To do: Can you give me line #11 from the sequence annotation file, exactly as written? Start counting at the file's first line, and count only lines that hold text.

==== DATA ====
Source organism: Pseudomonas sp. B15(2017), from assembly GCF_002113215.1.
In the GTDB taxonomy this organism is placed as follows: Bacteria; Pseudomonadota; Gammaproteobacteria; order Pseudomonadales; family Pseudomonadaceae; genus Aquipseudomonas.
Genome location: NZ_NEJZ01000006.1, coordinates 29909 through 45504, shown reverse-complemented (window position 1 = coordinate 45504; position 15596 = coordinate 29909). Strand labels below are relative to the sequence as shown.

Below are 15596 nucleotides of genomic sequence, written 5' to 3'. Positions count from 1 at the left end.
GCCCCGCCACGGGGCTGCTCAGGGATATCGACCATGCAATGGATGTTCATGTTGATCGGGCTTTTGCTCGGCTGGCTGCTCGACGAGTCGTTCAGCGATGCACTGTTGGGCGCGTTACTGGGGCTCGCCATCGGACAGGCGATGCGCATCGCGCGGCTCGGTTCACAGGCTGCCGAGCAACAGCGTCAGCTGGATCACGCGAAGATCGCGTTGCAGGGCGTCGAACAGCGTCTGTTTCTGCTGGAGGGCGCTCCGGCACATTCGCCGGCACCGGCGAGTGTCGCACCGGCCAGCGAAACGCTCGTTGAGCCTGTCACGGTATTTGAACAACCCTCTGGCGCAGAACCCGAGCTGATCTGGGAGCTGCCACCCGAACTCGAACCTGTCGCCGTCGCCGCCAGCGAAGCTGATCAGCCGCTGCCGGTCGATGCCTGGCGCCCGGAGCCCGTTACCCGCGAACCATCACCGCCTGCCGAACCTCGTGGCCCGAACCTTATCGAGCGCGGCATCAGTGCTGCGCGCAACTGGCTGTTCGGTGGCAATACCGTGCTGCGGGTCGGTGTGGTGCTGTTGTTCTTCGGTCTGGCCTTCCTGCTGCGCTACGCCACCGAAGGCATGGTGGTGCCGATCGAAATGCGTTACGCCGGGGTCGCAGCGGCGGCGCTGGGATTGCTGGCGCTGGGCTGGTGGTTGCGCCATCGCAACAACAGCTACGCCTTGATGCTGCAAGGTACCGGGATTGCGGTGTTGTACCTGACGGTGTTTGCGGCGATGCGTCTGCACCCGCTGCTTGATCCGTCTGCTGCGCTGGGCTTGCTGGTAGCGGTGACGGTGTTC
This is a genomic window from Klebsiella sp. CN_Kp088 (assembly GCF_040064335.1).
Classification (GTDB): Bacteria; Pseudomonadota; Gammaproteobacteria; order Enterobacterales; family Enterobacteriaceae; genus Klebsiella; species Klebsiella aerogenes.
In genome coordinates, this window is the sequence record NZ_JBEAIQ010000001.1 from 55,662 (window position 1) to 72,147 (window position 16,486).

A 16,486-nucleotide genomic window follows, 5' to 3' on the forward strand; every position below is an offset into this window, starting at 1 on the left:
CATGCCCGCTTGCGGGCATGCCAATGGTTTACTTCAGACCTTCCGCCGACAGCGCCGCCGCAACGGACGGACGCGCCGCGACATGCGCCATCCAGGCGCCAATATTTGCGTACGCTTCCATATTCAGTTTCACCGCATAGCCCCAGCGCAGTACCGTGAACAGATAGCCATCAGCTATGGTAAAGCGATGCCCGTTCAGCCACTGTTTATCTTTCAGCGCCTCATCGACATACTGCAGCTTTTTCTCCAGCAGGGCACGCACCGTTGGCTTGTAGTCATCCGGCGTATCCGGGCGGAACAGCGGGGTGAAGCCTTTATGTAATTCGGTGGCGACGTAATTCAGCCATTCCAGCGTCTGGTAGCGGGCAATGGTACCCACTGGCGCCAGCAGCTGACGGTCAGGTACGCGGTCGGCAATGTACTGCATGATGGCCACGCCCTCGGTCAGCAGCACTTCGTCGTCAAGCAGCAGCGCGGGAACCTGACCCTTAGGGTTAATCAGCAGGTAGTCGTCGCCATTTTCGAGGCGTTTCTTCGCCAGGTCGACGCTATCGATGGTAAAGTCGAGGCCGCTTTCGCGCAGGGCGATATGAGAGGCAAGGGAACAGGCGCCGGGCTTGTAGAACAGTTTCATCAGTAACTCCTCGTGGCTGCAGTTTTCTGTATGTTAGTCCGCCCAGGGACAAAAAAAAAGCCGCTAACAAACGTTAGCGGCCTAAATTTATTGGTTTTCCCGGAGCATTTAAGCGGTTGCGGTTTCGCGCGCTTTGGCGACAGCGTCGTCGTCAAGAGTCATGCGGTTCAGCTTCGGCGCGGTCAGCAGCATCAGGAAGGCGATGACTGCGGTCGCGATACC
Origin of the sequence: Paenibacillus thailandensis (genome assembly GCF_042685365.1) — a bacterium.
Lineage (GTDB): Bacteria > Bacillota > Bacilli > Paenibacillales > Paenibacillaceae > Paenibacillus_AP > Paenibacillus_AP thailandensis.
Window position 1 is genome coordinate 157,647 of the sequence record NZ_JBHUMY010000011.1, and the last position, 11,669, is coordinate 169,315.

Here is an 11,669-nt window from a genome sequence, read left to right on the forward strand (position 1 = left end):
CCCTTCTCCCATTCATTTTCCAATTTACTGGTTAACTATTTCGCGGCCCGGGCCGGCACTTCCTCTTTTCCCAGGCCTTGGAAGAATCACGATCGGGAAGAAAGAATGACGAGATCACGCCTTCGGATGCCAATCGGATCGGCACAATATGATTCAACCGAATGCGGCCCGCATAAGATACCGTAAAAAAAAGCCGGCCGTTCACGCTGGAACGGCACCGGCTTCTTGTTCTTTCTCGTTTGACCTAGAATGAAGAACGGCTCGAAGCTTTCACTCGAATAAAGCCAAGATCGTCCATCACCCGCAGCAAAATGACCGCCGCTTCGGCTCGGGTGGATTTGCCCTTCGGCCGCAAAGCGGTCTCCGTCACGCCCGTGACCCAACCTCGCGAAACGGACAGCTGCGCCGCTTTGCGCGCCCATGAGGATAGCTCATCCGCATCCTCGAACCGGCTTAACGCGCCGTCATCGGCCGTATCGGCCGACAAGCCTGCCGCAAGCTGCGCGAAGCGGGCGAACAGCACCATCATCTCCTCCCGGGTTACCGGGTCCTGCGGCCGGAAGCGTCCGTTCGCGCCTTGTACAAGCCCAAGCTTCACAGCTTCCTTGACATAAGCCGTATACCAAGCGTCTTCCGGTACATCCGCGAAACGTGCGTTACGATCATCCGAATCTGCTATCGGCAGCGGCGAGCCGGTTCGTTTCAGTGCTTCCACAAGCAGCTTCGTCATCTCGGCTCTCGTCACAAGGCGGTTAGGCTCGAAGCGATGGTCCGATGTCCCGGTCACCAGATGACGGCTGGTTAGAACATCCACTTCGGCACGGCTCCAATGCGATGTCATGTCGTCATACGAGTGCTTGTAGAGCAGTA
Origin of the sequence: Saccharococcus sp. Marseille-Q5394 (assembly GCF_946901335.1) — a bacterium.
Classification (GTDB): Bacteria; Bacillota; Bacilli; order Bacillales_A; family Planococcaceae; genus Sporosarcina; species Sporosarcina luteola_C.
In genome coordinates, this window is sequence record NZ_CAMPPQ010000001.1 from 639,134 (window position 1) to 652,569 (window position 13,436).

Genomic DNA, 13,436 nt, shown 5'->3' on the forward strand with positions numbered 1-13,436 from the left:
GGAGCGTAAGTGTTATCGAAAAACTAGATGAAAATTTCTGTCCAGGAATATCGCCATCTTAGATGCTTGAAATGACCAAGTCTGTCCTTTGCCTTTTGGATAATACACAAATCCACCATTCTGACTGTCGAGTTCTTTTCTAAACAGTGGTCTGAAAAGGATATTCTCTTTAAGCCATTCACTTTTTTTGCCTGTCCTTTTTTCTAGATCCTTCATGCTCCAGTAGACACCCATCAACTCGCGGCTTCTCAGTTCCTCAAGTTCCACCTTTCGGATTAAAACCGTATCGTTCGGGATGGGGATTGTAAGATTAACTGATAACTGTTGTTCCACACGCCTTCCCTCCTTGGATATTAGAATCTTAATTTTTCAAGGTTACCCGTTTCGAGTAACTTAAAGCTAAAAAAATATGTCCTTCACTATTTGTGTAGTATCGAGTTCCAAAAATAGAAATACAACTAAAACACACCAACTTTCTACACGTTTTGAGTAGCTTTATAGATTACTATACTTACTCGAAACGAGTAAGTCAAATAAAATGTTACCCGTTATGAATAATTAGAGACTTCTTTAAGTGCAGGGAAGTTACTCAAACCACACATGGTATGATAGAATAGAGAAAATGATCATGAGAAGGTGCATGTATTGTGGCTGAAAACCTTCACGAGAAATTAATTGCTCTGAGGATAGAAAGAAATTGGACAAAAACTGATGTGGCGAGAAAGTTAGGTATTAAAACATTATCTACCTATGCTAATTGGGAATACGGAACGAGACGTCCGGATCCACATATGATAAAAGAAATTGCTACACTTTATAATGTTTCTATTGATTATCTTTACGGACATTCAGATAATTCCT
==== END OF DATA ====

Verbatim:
Origin of the sequence: Paenibacillus thailandensis (genome assembly GCF_042685365.1) — a bacterium.